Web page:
Last year was one of the most successful ever for horror films, with four scary movies — It (producer Barbara Muschietti), Get Out (casting director Terri Taylor), Split (production designer Mara LePere-Schloop), and Annabelle: Creation (costume designer Leah Butler) — all earning over $250 million at the worldwide box office. And 2018 is off to a spooky start as well, with Insidious: The Last Key (associate producer Laura Altmann) already a box office success and Winchester (art director Janie Parker) arriving soon. But how scary is Winchester? The film, which stars Helen Mirren as an old widow building a house, doesn't look like your typical horror film, but its origins are far creepier than you might imagine.
The thing that makes Winchester so scary is that it's based on a true story. And while many scary movies like to claim that they were inspired by actual events, Winchester has a stronger claim than most of them, given that you can visit the actual supposed haunted house where the movie takes place. The film is based on the real life story of Sarah Winchester, the widow of William Winchester of the Winchester Repeating Arms Company and heiress to his vast fortune. Sarah was greatly affected by the death of her only daughter, Annie Winchester, who died at one month old. Several years later, Sarah's husband passed away due to tuberculosis, and it was not long after that when she began construction on the Winchester House that would come to define her life.
The Winchester Mystery House, as it is often labeled, is today a popular tourist destination in San Jose, California. The mammoth mansion is estimated to contain 160 rooms — estimated because not all rooms are accessible — and contains many curiosities like hallways and staircases that lead to nowhere, windows that offer views into other rooms, and a door that opens to a two-story drop. Construction on the home began in 1884 and it wasn't finished until Sarah Winchester passed away in 1922, with work on the house continuing 'round the clock with virtually no stops over that 38 year span. But it's the story behind the home's never-ending construction and oddities where things start to get creepy.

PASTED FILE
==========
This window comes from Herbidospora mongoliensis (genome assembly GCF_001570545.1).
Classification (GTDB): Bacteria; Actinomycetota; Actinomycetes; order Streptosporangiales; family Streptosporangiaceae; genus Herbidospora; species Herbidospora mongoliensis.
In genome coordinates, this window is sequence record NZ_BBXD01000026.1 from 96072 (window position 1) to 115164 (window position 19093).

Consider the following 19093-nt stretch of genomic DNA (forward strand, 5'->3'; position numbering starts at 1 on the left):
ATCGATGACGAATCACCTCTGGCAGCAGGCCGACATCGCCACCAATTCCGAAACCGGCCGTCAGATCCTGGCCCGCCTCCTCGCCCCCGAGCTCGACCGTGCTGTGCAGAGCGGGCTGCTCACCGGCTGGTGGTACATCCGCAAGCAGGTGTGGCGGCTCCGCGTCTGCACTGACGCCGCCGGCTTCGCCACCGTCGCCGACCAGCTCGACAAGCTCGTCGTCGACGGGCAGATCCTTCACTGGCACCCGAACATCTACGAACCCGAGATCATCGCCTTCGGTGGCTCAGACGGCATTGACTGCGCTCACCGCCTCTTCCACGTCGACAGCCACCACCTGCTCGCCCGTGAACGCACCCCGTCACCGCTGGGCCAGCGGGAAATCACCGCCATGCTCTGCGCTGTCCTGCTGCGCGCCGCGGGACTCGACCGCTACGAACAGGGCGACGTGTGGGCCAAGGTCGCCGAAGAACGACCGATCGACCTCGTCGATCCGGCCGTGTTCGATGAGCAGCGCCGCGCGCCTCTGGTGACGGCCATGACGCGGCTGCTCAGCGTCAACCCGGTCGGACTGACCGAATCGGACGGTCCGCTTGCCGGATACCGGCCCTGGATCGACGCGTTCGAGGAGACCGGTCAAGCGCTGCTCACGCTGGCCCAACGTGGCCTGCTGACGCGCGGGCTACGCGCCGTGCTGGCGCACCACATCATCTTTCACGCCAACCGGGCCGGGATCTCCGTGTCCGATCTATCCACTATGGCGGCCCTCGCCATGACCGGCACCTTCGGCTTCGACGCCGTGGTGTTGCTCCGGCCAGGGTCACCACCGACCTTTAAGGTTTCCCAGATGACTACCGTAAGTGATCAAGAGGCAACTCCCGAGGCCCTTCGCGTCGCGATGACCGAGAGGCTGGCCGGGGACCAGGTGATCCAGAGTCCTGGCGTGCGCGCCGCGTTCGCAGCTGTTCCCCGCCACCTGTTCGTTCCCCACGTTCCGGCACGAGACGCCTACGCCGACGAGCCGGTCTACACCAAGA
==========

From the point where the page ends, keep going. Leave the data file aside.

Though unconfirmed, there have long been legends that suggest the reason for the house's unorthodox layout and constantly changing construction was to placate the numerous ghosts who dwelled within its walls. The most popular theory behind the home's origin claims that a Boston medium told Winchester that she should build a mansion on the west coast to house the ghosts of all those killed by Winchester rifles, and that if construction on the home were ever to cease, the spirits would see to her demise, according to the Los Angeles Times. The home is also known to contain a séance room, and while she was alive, Winchester held the only key to this room's single entrance; though it had three exits. It is alleged that she came to this room every night to communicate with spirits, who would then instruct her on how to proceed with the construction the following day, according to the Winchester Mystery House's website. Furthermore, many people who have toured the home over the years have reported strange sightings, and it's a popular destination for ghost hunting, and has been featured in an episode of Ghost Adventures.
As for the film, its story takes the most paranormal claims about the Winchester House and blows them up to the extreme. The movie features a fictional character, a psychiatrist named Eric Price (Jason Clarke), who is sent to the house to determine if Sarah Winchester is crazy for believing her house to be haunted. What he finds instead is that ghosts are very real, and they are very much in control of the giant spooky house.
Although Winchester may look like your typical haunted house movie on the surface, the fact that the film takes place in a real mansion that is said to be haunted and tells a widely-circulated story about the home's alleged paranormal origins makes Winchester far scarier than the average ghost story movie.